Momentum is on Syracuse's side as the top-ranked Orange are off to a 3-0 start after a confidence-inspiring win against No. 2 Virginia on March 4. The same can't be said for No. 15 Georgetown, which has defeated Jacksonville and St. John's but lost to No. 12 Maryland by 12 goals and dropped a one-goal decision to Harvard on Tuesday. Here are a few factors that could influence the outcome in the Konica Minolta Face-Off Classic at M&T Bank Stadium in Baltimore.
1) Disrupting Syracuse's transition. With speedsters like seniors Jovan Miller, Josh Amidon and Jeremy Thompson on the field, the Orange love to fly from defense to offense and create scoring opportunities before opponents can get settled on defense. The Hoyas must force Syracuse into slowing the tempo and sticking to their 6-on-6 schemes. "We've obviously got to try to control the pace of the game as best we can," Georgetown coach Dave Urick said. "They're very capable of turning up the pace and scoring in bunches."
2) Keeping the Hoyas' scorers in check. The Orange is averaging 12 goals per game thus far, but the Hoyas are averaging 12.8 goals thus far. Georgetown scored 12 times in a three-goal loss to Syracuse last season, and that was the most surrendered by the Orange all year. So Syracuse coach John Desko is well aware of the Hoyas' firepower. "I think the score was 15-12 last year where they scored as many goals as just about anybody did against us," Desko recalled. "So we know they have good ability, we know they're athletic, and we know they won't back down to Syracuse. They're going to come out and play hard, and it's an opportunity for them to get one back from the Maryland game."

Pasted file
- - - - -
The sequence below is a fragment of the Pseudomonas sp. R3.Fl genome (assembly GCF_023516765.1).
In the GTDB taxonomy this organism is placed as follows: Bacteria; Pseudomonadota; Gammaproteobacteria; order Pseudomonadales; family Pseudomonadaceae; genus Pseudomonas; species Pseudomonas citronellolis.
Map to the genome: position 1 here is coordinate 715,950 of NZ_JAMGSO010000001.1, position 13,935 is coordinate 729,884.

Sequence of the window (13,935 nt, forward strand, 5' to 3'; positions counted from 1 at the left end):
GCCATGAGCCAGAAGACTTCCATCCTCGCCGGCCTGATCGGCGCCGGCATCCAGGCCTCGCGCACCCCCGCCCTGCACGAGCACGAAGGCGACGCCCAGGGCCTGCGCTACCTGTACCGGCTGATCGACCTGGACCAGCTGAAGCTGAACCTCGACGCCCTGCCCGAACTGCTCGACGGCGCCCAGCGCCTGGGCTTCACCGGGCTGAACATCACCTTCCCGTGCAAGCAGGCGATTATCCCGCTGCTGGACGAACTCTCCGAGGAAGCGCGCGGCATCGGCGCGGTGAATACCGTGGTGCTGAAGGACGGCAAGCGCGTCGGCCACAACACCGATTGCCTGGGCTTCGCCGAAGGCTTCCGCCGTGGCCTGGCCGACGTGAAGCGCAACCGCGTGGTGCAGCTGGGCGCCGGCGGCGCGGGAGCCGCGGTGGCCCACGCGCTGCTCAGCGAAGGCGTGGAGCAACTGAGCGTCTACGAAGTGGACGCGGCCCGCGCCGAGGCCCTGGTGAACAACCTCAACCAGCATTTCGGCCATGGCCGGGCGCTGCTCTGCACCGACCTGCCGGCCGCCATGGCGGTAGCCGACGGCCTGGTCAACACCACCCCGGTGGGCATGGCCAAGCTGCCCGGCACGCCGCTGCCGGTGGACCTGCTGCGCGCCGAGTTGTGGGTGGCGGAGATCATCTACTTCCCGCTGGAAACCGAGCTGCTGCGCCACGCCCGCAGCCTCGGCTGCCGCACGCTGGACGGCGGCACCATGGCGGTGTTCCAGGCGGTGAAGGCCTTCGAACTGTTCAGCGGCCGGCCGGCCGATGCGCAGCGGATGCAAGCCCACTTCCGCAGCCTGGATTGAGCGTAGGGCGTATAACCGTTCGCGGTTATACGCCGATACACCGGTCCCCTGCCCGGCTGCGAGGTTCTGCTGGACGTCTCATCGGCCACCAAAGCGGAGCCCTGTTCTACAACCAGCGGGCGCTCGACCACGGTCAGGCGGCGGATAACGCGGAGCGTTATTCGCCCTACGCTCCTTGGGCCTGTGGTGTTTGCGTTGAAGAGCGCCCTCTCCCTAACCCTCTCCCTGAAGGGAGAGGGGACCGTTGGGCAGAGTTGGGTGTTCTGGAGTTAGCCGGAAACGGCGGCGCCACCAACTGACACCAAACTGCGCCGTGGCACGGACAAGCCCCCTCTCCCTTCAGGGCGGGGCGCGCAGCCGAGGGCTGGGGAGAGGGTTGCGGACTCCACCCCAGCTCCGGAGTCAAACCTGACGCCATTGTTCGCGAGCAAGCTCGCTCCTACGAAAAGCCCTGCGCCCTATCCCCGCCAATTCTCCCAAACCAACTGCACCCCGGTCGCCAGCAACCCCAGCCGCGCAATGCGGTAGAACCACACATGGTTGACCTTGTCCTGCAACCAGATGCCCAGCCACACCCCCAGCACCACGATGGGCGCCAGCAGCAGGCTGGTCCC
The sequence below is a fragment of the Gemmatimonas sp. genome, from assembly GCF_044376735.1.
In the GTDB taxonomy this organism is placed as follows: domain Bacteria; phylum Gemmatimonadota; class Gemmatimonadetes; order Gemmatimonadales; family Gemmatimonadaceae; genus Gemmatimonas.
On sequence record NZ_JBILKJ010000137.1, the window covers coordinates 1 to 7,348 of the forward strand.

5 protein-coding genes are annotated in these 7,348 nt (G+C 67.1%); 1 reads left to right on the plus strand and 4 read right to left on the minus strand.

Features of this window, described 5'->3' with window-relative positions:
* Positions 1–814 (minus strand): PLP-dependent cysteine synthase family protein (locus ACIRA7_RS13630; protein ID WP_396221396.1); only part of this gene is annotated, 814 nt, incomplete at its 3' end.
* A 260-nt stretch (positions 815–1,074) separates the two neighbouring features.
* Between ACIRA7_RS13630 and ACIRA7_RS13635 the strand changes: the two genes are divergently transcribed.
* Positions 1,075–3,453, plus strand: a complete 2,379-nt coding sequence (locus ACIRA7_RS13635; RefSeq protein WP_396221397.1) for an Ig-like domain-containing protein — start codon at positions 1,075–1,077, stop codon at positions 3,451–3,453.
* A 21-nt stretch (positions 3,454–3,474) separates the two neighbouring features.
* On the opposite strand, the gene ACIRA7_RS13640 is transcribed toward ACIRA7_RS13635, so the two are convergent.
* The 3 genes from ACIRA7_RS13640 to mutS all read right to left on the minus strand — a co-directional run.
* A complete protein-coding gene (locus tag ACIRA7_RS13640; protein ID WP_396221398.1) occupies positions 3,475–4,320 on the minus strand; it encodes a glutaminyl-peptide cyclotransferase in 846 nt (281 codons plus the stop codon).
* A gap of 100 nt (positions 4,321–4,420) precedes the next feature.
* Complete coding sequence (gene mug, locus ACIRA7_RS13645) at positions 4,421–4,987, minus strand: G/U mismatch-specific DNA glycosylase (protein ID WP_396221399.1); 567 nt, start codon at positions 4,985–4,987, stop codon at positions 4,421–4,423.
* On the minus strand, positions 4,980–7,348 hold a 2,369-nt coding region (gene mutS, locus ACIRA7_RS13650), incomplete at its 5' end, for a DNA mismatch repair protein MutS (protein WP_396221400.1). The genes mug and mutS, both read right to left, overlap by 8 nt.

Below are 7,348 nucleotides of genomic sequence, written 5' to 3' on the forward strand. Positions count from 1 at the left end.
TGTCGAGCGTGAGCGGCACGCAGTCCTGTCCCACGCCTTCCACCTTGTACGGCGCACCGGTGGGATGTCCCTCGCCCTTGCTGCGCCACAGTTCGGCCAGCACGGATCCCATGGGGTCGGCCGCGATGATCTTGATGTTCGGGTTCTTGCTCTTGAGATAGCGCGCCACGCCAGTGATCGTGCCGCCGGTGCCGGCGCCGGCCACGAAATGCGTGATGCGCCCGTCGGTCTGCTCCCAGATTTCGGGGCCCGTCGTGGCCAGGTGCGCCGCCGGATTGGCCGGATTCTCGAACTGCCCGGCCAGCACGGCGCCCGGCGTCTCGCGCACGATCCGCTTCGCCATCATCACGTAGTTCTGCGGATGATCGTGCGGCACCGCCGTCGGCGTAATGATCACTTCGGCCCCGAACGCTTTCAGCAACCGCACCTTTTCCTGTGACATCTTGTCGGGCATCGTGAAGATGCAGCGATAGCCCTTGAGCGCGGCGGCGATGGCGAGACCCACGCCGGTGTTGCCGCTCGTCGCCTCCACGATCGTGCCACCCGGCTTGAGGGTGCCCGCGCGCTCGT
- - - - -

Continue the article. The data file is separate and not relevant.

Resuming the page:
3) Watching faceoffs. The Orange can usually count on at least one or three goals courtesy of faceoff wins from Thompson, who has won 20-of-30 draws (66.7 percent) this season. It will be up to senior Brian Tabb (43-of-76, 56.6 percent) to battle Thompson and try to bring down his average. "You have to win your share of faceoffs," Urick said. "That's going to be awfully important. … And whatever they get, you have to make sure that they don't get it in transition."